It was my grandmother who gave me my first embroidery hoop and who showed me my beginning stitches. By 5th grade, I was using these stitching skills on school projects. If we were studying dogs- I’d embroider a poodle gaining the creative edge on my classmate’s posters and shoebox dioramas.
I was helping my parents pack their belongings for a move from their big house to a retirement condo. When we got to the linens, mom pointed out the items created by my grandmother Sadie and by my great grandmother Molly. Instead of putting them in storage, mom said for me to take them.
It’s been about 45years since Molly passed away and 40 since we lost Sadie on a sad and stormy January morning . My grandma and I were very close. I spent every vacation from school with my grandparents at their tiny apartment along Los Angeles’s Miracle Mile. Sunday afternoons were spent with extended family at my great grandparent’s home by Fairfax Avenue. There, I tried Molly’s famous borscht and when I spit it out in disgust (how can such a pretty color taste so yucky?).
Molly laughed and was never ever harsh with me. After all, I was the first great-grandchild. Aside from usually having ink stains on my hands and crazy hair, I was a quiet, polite girl and welcome to sit with the adult women as they stitched and gossiped at the kitchen table while my younger cousins played outside. The men hung around the television either watching sports r the news. I can almost smell the aroma of my great grandfather Ben’s cigar remembering this.
I’d entertain myself – a little girl loose in the big city while my grandparents were at work. Sometimes I’d go to the library to read or I’d explore the nearby farmer’s market. It was a short walk to see the tar pit exhibit on Wilshire by the museum. My grandparents did set a couple limits on where I could wander. One particular rule I recall was that I wasn’t allowed walk East beyond Van De Kamp restaurant on Wilshire. No boundary on walking west though.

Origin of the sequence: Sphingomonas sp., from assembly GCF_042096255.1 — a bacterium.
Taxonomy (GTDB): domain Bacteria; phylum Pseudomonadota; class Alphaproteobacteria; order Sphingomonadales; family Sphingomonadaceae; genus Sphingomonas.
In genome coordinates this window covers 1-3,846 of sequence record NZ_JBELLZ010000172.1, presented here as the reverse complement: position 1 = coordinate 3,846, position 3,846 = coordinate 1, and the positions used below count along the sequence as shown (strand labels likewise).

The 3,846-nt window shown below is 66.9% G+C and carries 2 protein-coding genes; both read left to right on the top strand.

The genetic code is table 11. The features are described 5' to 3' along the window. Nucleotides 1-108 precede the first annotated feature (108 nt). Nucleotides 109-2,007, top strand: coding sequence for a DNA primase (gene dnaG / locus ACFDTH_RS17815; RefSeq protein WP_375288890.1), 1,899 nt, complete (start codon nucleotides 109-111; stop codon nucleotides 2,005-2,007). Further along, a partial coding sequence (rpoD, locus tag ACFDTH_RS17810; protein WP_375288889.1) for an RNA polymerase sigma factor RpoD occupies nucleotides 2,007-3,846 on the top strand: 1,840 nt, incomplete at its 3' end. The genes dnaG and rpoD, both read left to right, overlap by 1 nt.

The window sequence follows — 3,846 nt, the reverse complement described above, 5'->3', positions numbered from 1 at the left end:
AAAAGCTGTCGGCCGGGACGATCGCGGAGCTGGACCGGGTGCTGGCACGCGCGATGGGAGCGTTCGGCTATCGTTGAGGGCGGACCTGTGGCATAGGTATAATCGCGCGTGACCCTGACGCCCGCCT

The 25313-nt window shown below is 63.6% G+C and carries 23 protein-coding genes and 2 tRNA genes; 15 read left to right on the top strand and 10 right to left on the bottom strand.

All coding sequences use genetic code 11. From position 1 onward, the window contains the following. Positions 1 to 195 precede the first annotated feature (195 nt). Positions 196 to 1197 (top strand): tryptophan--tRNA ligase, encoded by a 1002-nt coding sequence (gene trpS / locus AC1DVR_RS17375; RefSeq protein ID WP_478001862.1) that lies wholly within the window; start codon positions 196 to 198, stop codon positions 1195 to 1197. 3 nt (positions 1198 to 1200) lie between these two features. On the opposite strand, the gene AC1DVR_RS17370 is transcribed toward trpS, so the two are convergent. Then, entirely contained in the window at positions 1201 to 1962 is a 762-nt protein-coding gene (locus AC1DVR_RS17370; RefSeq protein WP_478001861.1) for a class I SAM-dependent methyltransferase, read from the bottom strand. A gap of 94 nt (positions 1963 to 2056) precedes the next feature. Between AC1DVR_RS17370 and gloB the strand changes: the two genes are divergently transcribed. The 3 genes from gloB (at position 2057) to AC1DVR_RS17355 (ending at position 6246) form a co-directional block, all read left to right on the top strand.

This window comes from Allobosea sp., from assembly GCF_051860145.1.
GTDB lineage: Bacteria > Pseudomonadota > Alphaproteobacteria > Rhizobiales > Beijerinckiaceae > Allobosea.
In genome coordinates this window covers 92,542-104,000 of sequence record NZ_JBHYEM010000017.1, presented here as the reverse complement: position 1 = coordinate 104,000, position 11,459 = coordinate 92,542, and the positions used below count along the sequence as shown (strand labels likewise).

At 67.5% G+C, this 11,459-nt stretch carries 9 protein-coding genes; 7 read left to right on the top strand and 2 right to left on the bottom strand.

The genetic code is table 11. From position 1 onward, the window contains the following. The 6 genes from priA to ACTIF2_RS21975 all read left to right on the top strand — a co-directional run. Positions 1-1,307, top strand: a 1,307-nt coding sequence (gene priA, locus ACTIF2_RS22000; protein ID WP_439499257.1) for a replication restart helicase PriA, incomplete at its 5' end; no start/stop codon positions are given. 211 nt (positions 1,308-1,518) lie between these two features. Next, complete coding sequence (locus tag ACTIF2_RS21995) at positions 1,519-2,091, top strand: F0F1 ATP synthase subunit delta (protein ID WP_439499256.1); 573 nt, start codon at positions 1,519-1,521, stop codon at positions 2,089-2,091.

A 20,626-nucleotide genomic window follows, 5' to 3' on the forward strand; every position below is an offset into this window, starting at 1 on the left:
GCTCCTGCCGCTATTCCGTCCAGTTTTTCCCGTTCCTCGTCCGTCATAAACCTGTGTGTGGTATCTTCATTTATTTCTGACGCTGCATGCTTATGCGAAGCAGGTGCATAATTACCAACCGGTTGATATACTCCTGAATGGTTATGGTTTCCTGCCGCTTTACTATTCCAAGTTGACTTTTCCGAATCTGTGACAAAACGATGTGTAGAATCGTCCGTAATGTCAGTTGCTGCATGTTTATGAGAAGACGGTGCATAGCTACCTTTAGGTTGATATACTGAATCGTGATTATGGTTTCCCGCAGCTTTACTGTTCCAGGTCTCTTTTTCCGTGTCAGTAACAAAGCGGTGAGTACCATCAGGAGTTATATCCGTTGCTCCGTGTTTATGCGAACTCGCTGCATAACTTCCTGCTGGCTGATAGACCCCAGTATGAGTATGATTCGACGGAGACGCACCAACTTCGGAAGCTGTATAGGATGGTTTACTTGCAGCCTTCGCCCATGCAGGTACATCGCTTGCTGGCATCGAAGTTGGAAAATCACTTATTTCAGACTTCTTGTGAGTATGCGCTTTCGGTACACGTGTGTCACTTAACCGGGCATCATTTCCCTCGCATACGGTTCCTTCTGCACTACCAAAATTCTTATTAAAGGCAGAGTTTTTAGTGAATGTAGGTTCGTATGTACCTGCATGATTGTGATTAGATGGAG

Once a week, I would walk all the way from the Park La Brea apartment to Sak’s in Beverly Hills where Sadie sold gloves and costume jewelry to the glamorous ladies of LA.
We would have lunch together. Afterward, Sadie would return to work and I would wander around the fancy streets in search of movie stars.
After a simple dinner, my grandparents were in the habit of walking. If I had been a good girl (I was always a good girl), we would walk to Thrifty’s for an ice cream cone. Back at the apartment, we’d settle down in front of the tv. I’d be sprawled on the floor with my pads of paper and pens. Grandpa watching from his old red leather chair. Grandma owned the couch with a big bag of yarns and threads at her side and the latest project on her lap. She would peer at the tv over her glasses for a few seconds, then get back into her stitching. At the end of a long summer day, this was her happy place. I look through the box of linens my mother told me to take and remember with love, my grandmother as she worked on them. One table cloth with the silver thread I recall had caused her great frustration as she stitched it.
I had only seen these pieces of linen as works in progress- I’d always be back home by San Francisco before she’d have finished her current most project. Here now, they are in perfect condition -barely ever used.
I have decided that I should use at least one tablecloth or pillowcase set until it wears out from love and then, I will remove the embroidered pieces and create a canvas with them. Perhaps being able to hand that down to another generation.
As delicate as her stitches, I like to think she’d have wanted Her pieces to be seen and used by people who knew her rather than just stored. Maybe one day I will have a grandchild or a great niece or nephew who will sit with me at the table where I will introduce him or her to these same stitches that my grandma Sadie showed me